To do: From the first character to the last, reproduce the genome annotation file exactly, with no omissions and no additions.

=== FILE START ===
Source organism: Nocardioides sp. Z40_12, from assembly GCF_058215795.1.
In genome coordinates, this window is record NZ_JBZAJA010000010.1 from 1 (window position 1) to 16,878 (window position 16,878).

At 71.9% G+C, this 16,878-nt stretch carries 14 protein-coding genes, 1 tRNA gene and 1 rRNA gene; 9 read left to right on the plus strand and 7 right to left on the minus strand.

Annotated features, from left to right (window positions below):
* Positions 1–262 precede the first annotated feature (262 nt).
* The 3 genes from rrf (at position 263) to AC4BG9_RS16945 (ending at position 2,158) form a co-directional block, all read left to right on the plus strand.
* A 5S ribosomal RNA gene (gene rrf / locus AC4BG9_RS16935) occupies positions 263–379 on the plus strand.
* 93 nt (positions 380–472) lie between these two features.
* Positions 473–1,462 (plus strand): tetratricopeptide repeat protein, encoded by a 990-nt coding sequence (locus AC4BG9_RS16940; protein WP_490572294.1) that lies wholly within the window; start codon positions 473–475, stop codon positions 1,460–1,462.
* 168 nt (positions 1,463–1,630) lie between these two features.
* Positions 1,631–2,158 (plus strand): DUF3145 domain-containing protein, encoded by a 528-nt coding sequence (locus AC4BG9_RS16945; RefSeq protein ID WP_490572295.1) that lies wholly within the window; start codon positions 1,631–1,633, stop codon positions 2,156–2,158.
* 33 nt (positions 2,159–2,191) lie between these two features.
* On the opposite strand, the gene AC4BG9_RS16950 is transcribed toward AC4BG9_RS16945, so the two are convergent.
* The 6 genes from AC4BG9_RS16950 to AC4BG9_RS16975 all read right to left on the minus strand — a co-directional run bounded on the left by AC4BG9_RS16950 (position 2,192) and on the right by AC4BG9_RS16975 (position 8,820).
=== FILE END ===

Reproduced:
Source organism: Nocardioides sp. Z40_12, from assembly GCF_058215795.1.
In genome coordinates, this window is record NZ_JBZAJA010000010.1 from 1 (window position 1) to 16,878 (window position 16,878).

At 71.9% G+C, this 16,878-nt stretch carries 14 protein-coding genes, 1 tRNA gene and 1 rRNA gene; 9 read left to right on the plus strand and 7 right to left on the minus strand.

Annotated features, from left to right (window positions below):
* Positions 1–262 precede the first annotated feature (262 nt).
* The 3 genes from rrf (at position 263) to AC4BG9_RS16945 (ending at position 2,158) form a co-directional block, all read left to right on the plus strand.
* A 5S ribosomal RNA gene (gene rrf / locus AC4BG9_RS16935) occupies positions 263–379 on the plus strand.
* 93 nt (positions 380–472) lie between these two features.
* Positions 473–1,462 (plus strand): tetratricopeptide repeat protein, encoded by a 990-nt coding sequence (locus AC4BG9_RS16940; protein WP_490572294.1) that lies wholly within the window; start codon positions 473–475, stop codon positions 1,460–1,462.
* 168 nt (positions 1,463–1,630) lie between these two features.
* Positions 1,631–2,158 (plus strand): DUF3145 domain-containing protein, encoded by a 528-nt coding sequence (locus AC4BG9_RS16945; RefSeq protein ID WP_490572295.1) that lies wholly within the window; start codon positions 1,631–1,633, stop codon positions 2,156–2,158.
* 33 nt (positions 2,159–2,191) lie between these two features.
* On the opposite strand, the gene AC4BG9_RS16950 is transcribed toward AC4BG9_RS16945, so the two are convergent.
* The 6 genes from AC4BG9_RS16950 to AC4BG9_RS16975 all read right to left on the minus strand — a co-directional run bounded on the left by AC4BG9_RS16950 (position 2,192) and on the right by AC4BG9_RS16975 (position 8,820).